Amara, charcoal, white chalk and graphite on smooth cartridge paper, 12 x 8½ (30 x 21 cm) This drawing was made last year during Black History month in February. I toned the paper with a used napkin and ink to give it a timeless vintage look. I proceeded then with graphite and used charcoal, massed in, lifting out lights, drawing back in with charcoal pencil and chalk. I wanted to keep the work expressive, sensitive and as much accurate as possible.
For nearly a decade I have been using charcoal and graphite, and there is something vulnerable about them that makes me familiar with them. I feel like I am recalling a moment or a memory from the past. It feels timeless, vintage, even Victorian Romantic. I have a steady stream of ideas and inspirations that allow me to create a work with just a feeling that charcoal gives me. These two mediums together can be used to convey powerful messages or create beauty with a specific mood that not only you can feel, but others can feel as well. It can be happy, sad, melancholic, nostalgic and euphoric.
My process for a drawing composition can sometimes change and evolve repeatedly, often in a direction I hadn’t envisioned. Nevertheless, I intend to stay true to myself and express my feelings on paper without overexaggerating the nature of the project I’m working on. This is because I want to keep it as clean as possible—too much information in your work without understanding your intentions can be confusing. To prevent that, I do my research to establish a foundation to build on.
I research often about many fundamental topics such as the subject theme, materials, references either from life or photo, the mood settings, how well the light works in relation to the overall form and other technical and critical considerations worth thinking about before advancing to the practice. The most intimate process to creating a piece of work is researching, and I mean the integral research of understanding your subject and what is it about, and how you intend to approach it on a level that can be visually understood at first glance. The last part of the research are the tools you’re going to use because they have to be the right kind of tools for your work. Of course, it takes some time to figure out which tools are the right kinds after experimenting with them. You must be able to understand your tools and be familiar with them.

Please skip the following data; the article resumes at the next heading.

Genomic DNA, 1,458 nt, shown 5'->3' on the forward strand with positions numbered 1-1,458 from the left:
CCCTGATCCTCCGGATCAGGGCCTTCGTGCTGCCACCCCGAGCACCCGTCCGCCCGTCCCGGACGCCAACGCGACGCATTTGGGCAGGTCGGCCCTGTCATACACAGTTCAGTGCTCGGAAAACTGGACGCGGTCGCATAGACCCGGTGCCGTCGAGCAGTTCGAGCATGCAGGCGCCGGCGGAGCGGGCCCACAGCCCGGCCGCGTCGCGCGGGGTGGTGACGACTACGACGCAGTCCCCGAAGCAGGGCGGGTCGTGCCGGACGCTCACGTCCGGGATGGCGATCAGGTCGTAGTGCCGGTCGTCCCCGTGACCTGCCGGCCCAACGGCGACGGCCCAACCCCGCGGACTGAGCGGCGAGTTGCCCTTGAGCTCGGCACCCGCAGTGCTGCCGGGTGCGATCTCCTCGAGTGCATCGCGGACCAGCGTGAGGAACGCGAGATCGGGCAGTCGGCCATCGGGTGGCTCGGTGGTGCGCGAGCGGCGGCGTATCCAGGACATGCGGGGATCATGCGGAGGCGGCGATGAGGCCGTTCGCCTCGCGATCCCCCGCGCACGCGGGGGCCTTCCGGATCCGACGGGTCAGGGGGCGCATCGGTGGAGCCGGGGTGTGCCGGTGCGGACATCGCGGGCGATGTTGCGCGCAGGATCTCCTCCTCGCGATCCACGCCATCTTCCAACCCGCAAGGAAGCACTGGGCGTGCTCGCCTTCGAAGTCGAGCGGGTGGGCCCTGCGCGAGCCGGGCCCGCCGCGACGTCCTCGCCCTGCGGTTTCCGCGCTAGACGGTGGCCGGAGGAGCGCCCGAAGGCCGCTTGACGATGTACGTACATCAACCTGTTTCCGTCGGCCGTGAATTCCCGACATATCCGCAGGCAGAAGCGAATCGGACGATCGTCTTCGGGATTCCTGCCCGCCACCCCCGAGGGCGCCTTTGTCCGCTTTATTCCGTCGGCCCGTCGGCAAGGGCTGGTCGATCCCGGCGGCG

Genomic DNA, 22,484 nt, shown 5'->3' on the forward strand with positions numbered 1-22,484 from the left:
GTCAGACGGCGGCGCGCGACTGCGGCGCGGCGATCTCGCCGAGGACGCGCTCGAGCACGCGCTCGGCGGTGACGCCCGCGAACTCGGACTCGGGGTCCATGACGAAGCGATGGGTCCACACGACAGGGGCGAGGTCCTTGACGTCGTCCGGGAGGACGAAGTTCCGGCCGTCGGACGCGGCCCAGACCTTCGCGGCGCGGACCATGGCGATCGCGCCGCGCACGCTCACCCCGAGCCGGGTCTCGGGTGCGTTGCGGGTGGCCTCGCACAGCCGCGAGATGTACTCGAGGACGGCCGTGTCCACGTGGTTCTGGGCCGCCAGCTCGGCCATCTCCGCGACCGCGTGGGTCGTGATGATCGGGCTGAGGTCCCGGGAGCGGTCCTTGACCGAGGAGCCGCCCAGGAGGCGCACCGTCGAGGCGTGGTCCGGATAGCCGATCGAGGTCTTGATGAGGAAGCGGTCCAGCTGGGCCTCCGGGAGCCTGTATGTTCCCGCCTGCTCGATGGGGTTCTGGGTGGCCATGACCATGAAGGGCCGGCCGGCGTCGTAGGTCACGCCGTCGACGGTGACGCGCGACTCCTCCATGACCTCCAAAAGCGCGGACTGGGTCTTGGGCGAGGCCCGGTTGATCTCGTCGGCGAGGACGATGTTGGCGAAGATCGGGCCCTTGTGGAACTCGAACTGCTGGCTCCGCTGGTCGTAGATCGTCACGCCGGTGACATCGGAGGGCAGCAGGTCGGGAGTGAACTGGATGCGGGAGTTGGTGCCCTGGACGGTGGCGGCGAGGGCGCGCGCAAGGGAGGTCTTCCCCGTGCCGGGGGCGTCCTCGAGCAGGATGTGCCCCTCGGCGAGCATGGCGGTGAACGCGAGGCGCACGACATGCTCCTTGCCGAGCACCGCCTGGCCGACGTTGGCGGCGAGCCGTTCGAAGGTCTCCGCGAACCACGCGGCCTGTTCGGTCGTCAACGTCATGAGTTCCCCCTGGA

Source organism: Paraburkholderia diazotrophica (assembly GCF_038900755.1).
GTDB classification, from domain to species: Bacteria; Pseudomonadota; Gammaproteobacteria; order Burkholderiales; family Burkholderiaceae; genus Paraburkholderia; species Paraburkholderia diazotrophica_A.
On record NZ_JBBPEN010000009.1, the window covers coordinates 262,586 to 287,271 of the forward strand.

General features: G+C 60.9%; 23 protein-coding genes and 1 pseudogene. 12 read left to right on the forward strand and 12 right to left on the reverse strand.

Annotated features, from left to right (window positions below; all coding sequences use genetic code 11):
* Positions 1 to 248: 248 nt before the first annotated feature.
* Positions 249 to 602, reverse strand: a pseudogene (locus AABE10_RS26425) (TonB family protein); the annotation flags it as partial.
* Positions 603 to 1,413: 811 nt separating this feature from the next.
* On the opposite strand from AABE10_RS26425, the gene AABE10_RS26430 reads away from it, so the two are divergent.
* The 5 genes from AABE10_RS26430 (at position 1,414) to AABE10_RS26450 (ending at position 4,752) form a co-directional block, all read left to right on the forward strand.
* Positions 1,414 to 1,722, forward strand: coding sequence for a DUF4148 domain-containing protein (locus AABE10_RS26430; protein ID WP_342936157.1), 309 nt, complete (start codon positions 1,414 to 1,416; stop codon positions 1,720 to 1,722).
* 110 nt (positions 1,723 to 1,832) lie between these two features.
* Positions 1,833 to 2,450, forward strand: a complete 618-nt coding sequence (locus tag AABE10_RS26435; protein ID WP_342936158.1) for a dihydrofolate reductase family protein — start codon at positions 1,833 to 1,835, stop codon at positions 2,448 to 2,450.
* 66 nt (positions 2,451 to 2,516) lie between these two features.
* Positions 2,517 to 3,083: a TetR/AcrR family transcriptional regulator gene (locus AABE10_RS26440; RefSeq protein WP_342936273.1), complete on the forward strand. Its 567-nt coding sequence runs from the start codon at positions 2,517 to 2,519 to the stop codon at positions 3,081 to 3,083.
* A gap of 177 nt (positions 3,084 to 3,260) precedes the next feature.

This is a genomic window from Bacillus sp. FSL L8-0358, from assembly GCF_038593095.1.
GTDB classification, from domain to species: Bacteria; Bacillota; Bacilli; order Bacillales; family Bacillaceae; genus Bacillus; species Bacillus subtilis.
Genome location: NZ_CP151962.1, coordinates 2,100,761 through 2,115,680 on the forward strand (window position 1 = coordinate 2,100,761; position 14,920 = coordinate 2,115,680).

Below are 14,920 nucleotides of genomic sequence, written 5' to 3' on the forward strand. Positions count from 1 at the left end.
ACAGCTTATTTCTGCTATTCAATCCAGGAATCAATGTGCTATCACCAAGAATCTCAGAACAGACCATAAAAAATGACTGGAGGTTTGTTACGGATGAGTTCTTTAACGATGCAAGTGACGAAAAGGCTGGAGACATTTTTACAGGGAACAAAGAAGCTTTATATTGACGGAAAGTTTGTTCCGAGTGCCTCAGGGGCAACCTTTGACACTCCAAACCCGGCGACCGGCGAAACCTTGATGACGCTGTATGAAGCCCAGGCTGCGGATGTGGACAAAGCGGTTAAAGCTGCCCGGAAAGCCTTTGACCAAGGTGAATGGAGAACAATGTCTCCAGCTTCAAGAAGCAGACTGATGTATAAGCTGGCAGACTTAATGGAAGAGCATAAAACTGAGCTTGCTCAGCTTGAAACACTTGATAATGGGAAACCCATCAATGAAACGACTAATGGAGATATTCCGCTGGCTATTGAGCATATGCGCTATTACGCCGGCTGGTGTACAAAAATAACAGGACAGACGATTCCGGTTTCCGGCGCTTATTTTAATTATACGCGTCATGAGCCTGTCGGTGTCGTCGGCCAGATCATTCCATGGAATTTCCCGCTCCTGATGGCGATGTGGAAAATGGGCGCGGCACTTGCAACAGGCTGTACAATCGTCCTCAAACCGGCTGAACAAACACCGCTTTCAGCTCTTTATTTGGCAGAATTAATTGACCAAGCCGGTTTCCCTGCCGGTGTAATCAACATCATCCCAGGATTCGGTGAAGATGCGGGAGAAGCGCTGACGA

When I just started out, I found using charcoal to be the hardest application to work with because it’s a delicate tool. Charcoal has been utilized as a creative tool since the beginnings of human history, originating in caves where people drew using only burnt sticks of wood. With charcoals, I draw gently and softly, lightly controlling my pressure on the surface of the paper. I often use them together with graphite, jumping back and forth between the two mediums. I find if my pressure is touching the surface too boldly, the paper will suffer from smudging and marring, creating an overly shiny and muddled texture that nobody wants. For example, the less graphite I use, the less shine I get on the paper. This is why I alternate between the two mediums, creating the desired result based on my personal choices and approach to each work. With the blending stumps (and also graphite ranging from 2H to 2B) I gently construct the face, establishing a clear statement of the light. Before utilizing
the stumps I sometimes apply tissue paper with a little bit of charcoal, working to find landmarks within the darker facial features such as the nose, cheekbones and eyes.
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